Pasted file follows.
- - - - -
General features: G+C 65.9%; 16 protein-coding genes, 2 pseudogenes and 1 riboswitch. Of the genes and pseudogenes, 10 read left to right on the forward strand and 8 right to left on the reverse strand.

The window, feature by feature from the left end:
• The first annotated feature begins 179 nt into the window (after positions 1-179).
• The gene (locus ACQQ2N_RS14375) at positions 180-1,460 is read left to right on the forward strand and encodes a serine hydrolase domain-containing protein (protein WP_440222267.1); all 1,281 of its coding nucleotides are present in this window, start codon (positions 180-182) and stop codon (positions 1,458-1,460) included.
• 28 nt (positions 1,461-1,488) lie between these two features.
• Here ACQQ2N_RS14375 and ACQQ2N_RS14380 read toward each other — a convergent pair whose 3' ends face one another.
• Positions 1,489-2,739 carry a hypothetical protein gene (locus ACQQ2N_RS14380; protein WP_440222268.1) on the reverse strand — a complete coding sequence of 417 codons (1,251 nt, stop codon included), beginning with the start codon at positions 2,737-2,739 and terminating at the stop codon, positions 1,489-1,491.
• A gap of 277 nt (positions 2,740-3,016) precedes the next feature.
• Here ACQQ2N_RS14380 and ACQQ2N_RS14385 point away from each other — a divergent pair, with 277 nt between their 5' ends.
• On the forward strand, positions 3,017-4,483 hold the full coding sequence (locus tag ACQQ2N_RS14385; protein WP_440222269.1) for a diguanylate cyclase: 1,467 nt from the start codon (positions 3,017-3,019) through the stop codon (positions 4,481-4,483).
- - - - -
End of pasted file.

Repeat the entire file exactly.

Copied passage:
General features: G+C 65.9%; 16 protein-coding genes, 2 pseudogenes and 1 riboswitch. Of the genes and pseudogenes, 10 read left to right on the forward strand and 8 right to left on the reverse strand.

The window, feature by feature from the left end:
• The first annotated feature begins 179 nt into the window (after positions 1-179).
• The gene (locus ACQQ2N_RS14375) at positions 180-1,460 is read left to right on the forward strand and encodes a serine hydrolase domain-containing protein (protein WP_440222267.1); all 1,281 of its coding nucleotides are present in this window, start codon (positions 180-182) and stop codon (positions 1,458-1,460) included.
• 28 nt (positions 1,461-1,488) lie between these two features.
• Here ACQQ2N_RS14375 and ACQQ2N_RS14380 read toward each other — a convergent pair whose 3' ends face one another.
• Positions 1,489-2,739 carry a hypothetical protein gene (locus ACQQ2N_RS14380; protein WP_440222268.1) on the reverse strand — a complete coding sequence of 417 codons (1,251 nt, stop codon included), beginning with the start codon at positions 2,737-2,739 and terminating at the stop codon, positions 1,489-1,491.
• A gap of 277 nt (positions 2,740-3,016) precedes the next feature.
• Here ACQQ2N_RS14380 and ACQQ2N_RS14385 point away from each other — a divergent pair, with 277 nt between their 5' ends.
• On the forward strand, positions 3,017-4,483 hold the full coding sequence (locus tag ACQQ2N_RS14385; protein WP_440222269.1) for a diguanylate cyclase: 1,467 nt from the start codon (positions 3,017-3,019) through the stop codon (positions 4,481-4,483).